About the Jewish Calendar
Excerpted from Or Hadash: A Commentary on Siddur Sim Shalom for Weekdays by Reuven Hammer
This phrase is found in 1 Kings 17:1 as part of Elijah's curse of the wicked King Ahab: “...there will be no dew or rain except at my bidding.” The presence of dew and rain would be the very opposite, a great blessing. In the summer, when there is no rain in the Land of Israel, we ask only for blessing. Since there is dew in the summer – on the first day of Pesah we recite a special prayer for it – Louis Ginzberg suggested that originally the phrases were תן טל לברכה, “grant dew as a blessing” (for the summer), and תן מטר לברכה, “grant rain as a blessing” (for the winter).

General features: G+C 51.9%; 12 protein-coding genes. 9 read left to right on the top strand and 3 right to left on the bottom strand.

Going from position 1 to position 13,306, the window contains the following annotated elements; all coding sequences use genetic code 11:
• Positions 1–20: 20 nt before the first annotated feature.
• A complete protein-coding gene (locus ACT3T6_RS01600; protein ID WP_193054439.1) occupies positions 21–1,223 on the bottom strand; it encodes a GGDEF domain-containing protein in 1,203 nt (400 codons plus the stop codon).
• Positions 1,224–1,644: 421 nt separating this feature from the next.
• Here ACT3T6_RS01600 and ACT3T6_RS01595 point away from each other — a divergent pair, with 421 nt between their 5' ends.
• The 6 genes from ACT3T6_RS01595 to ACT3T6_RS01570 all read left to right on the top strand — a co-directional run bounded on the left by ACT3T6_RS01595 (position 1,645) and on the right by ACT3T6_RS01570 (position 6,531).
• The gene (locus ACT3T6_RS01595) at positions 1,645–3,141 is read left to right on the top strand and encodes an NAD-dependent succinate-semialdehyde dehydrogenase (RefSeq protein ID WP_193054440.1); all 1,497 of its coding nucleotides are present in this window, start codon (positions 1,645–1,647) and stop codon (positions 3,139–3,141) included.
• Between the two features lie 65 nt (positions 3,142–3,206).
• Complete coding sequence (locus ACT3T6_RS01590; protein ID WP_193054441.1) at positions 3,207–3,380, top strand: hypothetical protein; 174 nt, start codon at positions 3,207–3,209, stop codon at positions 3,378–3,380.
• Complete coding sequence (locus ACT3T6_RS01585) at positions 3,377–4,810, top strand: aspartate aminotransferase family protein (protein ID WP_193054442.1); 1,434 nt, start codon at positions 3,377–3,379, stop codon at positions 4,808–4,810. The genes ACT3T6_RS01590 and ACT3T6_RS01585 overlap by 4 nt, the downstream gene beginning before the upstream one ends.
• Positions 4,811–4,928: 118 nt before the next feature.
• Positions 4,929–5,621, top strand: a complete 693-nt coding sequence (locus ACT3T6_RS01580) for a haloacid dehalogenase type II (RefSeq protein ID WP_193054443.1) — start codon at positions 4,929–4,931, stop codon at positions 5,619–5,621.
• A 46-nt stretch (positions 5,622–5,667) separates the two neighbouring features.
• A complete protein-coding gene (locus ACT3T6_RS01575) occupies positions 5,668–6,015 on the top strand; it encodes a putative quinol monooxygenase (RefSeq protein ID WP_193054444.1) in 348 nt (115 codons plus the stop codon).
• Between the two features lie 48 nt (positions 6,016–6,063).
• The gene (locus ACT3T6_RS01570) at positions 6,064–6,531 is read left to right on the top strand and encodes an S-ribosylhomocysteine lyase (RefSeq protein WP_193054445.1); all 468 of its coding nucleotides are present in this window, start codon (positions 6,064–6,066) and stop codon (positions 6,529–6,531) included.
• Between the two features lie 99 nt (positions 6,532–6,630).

The Mishnah (Taanit 1:3) sets the date of 7 Heshvan, fifteen days after the conclusion of Sukkot, as the time to begin to pray for rain. This was intended to give pilgrims time to return from Jerusalem to their homes in Babylonia before the beginning of the rain. The Talmud (Eruvin 56a) records that in the Diaspora (Babylonia) the practice was to determine the date for this prayer according to the Equinox of Tishrei (autumn). It is recited sixty days after the Equinox (that is, usually from December 5th), since rain before that time would damage the date crops. When there is a civil leap year, however, the date is delayed until December 6th. This occurs whenever the Hebrew year is divisible by four (Lasker). This is the current practice throughout the Diaspora. Abudarham records that in Provence they followed the Hebrew calendar (7 Heshvan) and remarks "that seems very proper to me."